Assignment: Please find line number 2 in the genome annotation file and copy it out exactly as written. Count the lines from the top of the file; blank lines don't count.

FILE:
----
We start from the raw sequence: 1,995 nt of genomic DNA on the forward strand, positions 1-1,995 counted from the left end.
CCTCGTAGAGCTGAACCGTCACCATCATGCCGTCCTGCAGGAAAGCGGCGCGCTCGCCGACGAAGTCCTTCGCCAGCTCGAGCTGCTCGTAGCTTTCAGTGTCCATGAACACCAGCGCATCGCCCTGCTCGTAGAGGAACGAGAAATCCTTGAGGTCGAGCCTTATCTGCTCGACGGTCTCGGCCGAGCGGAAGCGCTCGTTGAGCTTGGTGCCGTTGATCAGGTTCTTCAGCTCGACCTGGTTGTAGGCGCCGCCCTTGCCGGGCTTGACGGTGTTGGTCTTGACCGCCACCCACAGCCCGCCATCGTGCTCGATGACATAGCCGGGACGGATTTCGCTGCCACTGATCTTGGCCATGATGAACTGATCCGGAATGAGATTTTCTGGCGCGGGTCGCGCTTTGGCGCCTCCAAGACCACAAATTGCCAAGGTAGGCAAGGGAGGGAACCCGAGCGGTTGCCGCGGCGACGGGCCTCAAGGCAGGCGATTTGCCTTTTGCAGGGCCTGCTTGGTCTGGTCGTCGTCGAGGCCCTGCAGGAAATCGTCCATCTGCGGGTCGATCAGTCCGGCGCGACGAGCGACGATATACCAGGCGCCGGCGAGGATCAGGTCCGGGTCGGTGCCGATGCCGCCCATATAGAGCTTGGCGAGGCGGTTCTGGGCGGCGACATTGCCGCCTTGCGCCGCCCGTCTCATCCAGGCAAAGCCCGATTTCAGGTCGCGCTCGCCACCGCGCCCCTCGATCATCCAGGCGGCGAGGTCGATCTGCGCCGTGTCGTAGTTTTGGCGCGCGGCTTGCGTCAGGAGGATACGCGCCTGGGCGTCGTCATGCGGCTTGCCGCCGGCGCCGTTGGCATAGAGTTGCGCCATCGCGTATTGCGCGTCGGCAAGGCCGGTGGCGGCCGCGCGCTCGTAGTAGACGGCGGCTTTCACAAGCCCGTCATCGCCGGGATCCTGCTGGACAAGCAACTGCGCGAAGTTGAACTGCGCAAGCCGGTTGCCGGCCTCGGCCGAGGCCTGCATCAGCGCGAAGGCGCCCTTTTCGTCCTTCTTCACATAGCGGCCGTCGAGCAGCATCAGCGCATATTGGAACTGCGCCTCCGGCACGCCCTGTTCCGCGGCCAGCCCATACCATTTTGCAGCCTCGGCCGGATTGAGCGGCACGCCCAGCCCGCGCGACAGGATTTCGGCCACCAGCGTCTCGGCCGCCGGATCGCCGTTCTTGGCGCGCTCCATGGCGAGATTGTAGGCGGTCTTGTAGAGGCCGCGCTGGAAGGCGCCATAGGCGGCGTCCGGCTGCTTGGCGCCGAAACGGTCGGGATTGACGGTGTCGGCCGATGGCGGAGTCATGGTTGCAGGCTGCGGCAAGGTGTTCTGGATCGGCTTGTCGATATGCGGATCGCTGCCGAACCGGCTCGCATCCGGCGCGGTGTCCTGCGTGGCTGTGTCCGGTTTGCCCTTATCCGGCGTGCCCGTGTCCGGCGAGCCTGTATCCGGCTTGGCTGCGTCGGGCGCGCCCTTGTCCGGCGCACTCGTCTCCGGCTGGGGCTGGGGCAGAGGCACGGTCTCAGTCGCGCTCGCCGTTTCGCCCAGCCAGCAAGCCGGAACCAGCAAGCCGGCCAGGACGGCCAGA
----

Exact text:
CCTCGTAGAGCTGAACCGTCACCATCATGCCGTCCTGCAGGAAAGCGGCGCGCTCGCCGACGAAGTCCTTCGCCAGCTCGAGCTGCTCGTAGCTTTCAGTGTCCATGAACACCAGCGCATCGCCCTGCTCGTAGAGGAACGAGAAATCCTTGAGGTCGAGCCTTATCTGCTCGACGGTCTCGGCCGAGCGGAAGCGCTCGTTGAGCTTGGTGCCGTTGATCAGGTTCTTCAGCTCGACCTGGTTGTAGGCGCCGCCCTTGCCGGGCTTGACGGTGTTGGTCTTGACCGCCACCCACAGCCCGCCATCGTGCTCGATGACATAGCCGGGACGGATTTCGCTGCCACTGATCTTGGCCATGATGAACTGATCCGGAATGAGATTTTCTGGCGCGGGTCGCGCTTTGGCGCCTCCAAGACCACAAATTGCCAAGGTAGGCAAGGGAGGGAACCCGAGCGGTTGCCGCGGCGACGGGCCTCAAGGCAGGCGATTTGCCTTTTGCAGGGCCTGCTTGGTCTGGTCGTCGTCGAGGCCCTGCAGGAAATCGTCCATCTGCGGGTCGATCAGTCCGGCGCGACGAGCGACGATATACCAGGCGCCGGCGAGGATCAGGTCCGGGTCGGTGCCGATGCCGCCCATATAGAGCTTGGCGAGGCGGTTCTGGGCGGCGACATTGCCGCCTTGCGCCGCCCGTCTCATCCAGGCAAAGCCCGATTTCAGGTCGCGCTCGCCACCGCGCCCCTCGATCATCCAGGCGGCGAGGTCGATCTGCGCCGTGTCGTAGTTTTGGCGCGCGGCTTGCGTCAGGAGGATACGCGCCTGGGCGTCGTCATGCGGCTTGCCGCCGGCGCCGTTGGCATAGAGTTGCGCCATCGCGTATTGCGCGTCGGCAAGGCCGGTGGCGGCCGCGCGCTCGTAGTAGACGGCGGCTTTCACAAGCCCGTCATCGCCGGGATCCTGCTGGACAAGCAACTGCGCGAAGTTGAACTGCGCAAGCCGGTTGCCGGCCTCGGCCGAGGCCTGCATCAGCGCGAAGGCGCCCTTTTCGTCCTTCTTCACATAGCGGCCGTCGAGCAGCATCAGCGCATATTGGAACTGCGCCTCCGGCACGCCCTGTTCCGCGGCCAGCCCATACCATTTTGCAGCCTCGGCCGGATTGAGCGGCACGCCCAGCCCGCGCGACAGGATTTCGGCCACCAGCGTCTCGGCCGCCGGATCGCCGTTCTTGGCGCGCTCCATGGCGAGATTGTAGGCGGTCTTGTAGAGGCCGCGCTGGAAGGCGCCATAGGCGGCGTCCGGCTGCTTGGCGCCGAAACGGTCGGGATTGACGGTGTCGGCCGATGGCGGAGTCATGGTTGCAGGCTGCGGCAAGGTGTTCTGGATCGGCTTGTCGATATGCGGATCGCTGCCGAACCGGCTCGCATCCGGCGCGGTGTCCTGCGTGGCTGTGTCCGGTTTGCCCTTATCCGGCGTGCCCGTGTCCGGCGAGCCTGTATCCGGCTTGGCTGCGTCGGGCGCGCCCTTGTCCGGCGCACTCGTCTCCGGCTGGGGCTGGGGCAGAGGCACGGTCTCAGTCGCGCTCGCCGTTTCGCCCAGCCAGCAAGCCGGAACCAGCAAGCCGGCCAGGACGGCCAGA